What your mother never told you about canning…
In “The Natural Canning Resource Book: A guide to home canning with locally-grown, sustainably-produced and fair trade goods“, Lisa Rayner has answered just about every canning question I have wondered about since I started canning.
Is it safe to eat canned foods if some of the food is sticking out above the canning liquid? Probably, if it meets certain criteria.
Can you substitute other sweeteners for white sugar? Yes, but you may need to check the pH of the recipe. Be careful of using maple syrup. (Lisa explains why.)
Can I create my own canning recipes? Yes, as long as you follow specific guidelines. High acid foods are generally safe for the home canner to experiment with, low acid foods can be dangerous and even deadly without correct safety testing.
Is it safe to use older canning recipes? Lisa explains what to look for in a recipe to avoid food poisoning.
What about oven canning or steam canning? Are they safe? These methods are no longer recommended for safe canning, and this book gives clear examples of how each of them can lead to improperly preserved food.
What do I need to get started canning? The book includes definitions for just about any term used in canning, as well as charts and diagrams, such as the one below specifying parts of a pressure canner.
My (grandma, mother, aunt, cousin) always canned (x, y, z) food this way and never got sick. Why can't I use their recipes? Unfortunately, for a number of reasons, many new pathogenic bacteria and viruses have developed in recent years that canners didn't need to contend with in the past. We need to be aware of this and adjust recipes accordingly. This book explains how.
The Natural Canning Resource Book is divided into three parts: The Science and Economics of Canning, The Process of Canning, and Food and Canning. These sections are subdivided as follows:
The Science and Economics of Canning
- Why can?
- The history of canning and the USDA
- The microbiology of canning
The Process of Canning
- The canning kitchen
- Canning jars and lids
- Canning basics
- High altitude canning
- Solar canning
- Community canning
- Developing new recipe and selling your goods
Food and Canning
- The modern forager
- Sugar and canning
- Acidified foods
- Lactofermented foods
There is also a Canning Safety Checklist and a long list of resources in the Appendix.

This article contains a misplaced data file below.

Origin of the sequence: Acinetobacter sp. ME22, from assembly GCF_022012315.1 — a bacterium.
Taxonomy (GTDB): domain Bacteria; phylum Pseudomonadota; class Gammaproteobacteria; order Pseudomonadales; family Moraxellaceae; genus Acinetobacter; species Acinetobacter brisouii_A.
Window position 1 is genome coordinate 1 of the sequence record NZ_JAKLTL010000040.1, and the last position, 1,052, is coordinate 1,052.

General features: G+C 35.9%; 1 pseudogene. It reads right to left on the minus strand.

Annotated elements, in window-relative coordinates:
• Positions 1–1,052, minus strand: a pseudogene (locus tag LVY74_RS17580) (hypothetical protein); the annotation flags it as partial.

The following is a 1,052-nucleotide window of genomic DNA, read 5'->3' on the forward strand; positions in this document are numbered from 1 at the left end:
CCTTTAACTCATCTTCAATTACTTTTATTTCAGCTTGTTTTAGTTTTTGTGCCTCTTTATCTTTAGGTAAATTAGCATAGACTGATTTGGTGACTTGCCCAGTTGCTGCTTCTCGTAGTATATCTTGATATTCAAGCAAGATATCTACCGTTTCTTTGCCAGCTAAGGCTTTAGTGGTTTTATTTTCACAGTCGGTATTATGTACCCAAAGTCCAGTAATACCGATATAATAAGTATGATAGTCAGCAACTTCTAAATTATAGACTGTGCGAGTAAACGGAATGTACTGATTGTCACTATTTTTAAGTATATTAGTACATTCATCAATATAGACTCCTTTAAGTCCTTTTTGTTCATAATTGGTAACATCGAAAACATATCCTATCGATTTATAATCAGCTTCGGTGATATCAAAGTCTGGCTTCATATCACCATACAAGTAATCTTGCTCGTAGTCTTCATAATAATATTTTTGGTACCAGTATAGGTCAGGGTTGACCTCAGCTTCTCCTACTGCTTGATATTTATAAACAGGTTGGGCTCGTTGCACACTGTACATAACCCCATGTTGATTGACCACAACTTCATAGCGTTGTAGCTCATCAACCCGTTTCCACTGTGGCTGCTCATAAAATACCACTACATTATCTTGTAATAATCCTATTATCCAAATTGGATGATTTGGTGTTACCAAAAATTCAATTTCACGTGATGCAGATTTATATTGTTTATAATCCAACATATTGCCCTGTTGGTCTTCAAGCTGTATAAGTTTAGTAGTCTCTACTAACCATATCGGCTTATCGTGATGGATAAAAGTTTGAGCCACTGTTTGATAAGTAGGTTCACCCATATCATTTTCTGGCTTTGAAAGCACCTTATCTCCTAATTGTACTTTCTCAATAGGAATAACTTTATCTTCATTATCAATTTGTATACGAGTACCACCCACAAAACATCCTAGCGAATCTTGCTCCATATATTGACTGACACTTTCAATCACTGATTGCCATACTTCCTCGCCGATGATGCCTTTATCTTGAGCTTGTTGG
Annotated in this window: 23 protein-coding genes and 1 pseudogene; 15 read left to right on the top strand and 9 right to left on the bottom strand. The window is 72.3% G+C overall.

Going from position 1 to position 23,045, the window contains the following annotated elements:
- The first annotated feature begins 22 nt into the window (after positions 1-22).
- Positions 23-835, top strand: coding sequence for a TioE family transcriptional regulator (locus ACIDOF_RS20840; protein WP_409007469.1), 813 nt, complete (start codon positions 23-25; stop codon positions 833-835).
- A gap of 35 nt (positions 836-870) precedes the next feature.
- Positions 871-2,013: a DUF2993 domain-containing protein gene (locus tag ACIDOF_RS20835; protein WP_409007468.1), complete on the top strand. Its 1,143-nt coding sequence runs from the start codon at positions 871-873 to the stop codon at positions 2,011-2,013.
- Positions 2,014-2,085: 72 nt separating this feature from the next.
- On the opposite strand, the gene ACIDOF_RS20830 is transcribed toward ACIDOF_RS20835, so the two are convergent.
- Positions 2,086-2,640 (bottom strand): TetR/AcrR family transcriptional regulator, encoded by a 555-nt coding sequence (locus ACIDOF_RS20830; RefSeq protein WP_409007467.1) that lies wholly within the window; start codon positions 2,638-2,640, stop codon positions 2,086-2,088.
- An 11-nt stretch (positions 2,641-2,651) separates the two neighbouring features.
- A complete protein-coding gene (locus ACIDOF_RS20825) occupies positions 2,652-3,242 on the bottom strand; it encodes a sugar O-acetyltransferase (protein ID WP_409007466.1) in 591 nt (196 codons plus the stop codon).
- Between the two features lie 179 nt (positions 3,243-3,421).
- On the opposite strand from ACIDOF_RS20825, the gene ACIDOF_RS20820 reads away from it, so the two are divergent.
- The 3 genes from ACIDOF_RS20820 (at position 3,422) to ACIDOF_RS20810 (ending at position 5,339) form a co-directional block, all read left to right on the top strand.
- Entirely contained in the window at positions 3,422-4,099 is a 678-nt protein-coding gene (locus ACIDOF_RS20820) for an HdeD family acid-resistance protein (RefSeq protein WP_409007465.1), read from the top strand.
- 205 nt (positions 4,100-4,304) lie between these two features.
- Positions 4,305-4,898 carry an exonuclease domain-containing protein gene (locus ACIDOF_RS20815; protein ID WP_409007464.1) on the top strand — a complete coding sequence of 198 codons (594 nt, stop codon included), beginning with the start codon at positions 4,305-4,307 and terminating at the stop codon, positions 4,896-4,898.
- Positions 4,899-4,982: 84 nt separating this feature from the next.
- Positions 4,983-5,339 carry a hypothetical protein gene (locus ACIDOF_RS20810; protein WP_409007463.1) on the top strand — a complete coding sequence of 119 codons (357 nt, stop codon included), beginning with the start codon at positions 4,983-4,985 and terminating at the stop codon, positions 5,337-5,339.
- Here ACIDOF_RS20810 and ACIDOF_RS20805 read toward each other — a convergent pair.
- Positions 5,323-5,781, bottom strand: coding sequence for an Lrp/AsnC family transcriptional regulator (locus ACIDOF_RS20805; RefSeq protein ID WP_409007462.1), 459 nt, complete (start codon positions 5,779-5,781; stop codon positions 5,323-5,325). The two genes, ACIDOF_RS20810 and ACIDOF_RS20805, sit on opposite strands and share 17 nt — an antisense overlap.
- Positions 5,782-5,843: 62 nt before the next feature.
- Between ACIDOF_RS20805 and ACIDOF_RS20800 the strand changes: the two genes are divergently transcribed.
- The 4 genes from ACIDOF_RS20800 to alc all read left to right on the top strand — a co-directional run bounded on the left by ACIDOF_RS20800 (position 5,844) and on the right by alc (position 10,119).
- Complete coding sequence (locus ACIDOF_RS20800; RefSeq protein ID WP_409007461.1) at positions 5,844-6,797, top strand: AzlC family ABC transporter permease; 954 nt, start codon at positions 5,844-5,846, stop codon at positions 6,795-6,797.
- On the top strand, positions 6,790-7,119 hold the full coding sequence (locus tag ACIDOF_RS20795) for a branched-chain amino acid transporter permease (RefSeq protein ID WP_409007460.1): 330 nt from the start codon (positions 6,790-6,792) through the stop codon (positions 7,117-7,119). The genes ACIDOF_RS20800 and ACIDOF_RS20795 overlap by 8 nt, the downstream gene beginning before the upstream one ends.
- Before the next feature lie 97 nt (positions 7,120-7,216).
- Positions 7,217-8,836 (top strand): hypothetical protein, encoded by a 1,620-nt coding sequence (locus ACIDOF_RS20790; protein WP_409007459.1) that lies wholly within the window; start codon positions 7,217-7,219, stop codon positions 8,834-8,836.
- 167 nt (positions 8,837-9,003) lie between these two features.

What this book is not
This book is not a recipe book, although a few recipes are included. The author recommends using the book in conjunction with the USDA Complete Guide to Canning and Preserving and other publications. Some of my favorite recipe books are The Ball Blue Book, Stocking Up, The Encyclopedia of Country Living, and Putting it Up with Honey.
This book does not go into detail about non-canning preservation methods. For dehydrating, I recommend Mary Bell's Dehydrator Cookbook. For fermenting, I recommend Wild Fermentation. For fermentation and traditional food preservation techniques such as salting, oil pack, alcohol pack and others, I recommend Preserving Food Without Freezing or Canning.
Is there anything I didn't like about the book?
Yes. In the first section, the author goes on a bit about man-made global warming. While I firmly believe we need to be responsible stewards of the planet, I also believe the sun has much more to do with the temperature than we do. One has only to study history to see that the climate has varied significantly over time. The author also discusses peak oil and fossil fuels. Again, while I agree that ending our dependence on foreign oil would be a very good thing, I do not believe that the term “fossil fuel” is completely accurate. We find so-called “fossil fuels” (hydrocarbons) on other heavenly bodies, such as Titan. Finally, the author expresses an interest in ramping down the level of technology used in society via the Transition Movement, which seems like yet another version of the Luddite movement. I'm for combining the best of old and new to use less energy when possible, but also produce more energy to bring up the standard of living around the world.
Who Should Read this Book?
I would recommend this book to everyone from those just getting started with canning to experienced canners. As I said, it has answered so many questions that I had not seen answered in any other other source. Small batch canning, large batch canning, substitutions, community canning, selling your canned goods – it's all covered. If you truly want to understand exactly how canning preserves your food, this is the book for you.
If you're into living green and walking a bit off the beaten path, this is a great resource. There are two pages dedicated to biocompatible cleaning and polishing recipes that are safe to use with greywater systems. Want to try making sugar from homegrown sugar beats? Lisa gives basic instructions on how to do it. Got lots of sunshine? Check out the section on solar canning.
You can look inside this book at Amazon.com and preview quite a number of pages to get a better idea of the content. If you purchase any of the books discussed in this post through my site, I receive a small affiliate payment. (Thank you!)
I hope you've found this review useful. I know my copy will be sitting at the ready on my “go to” resource book shelf.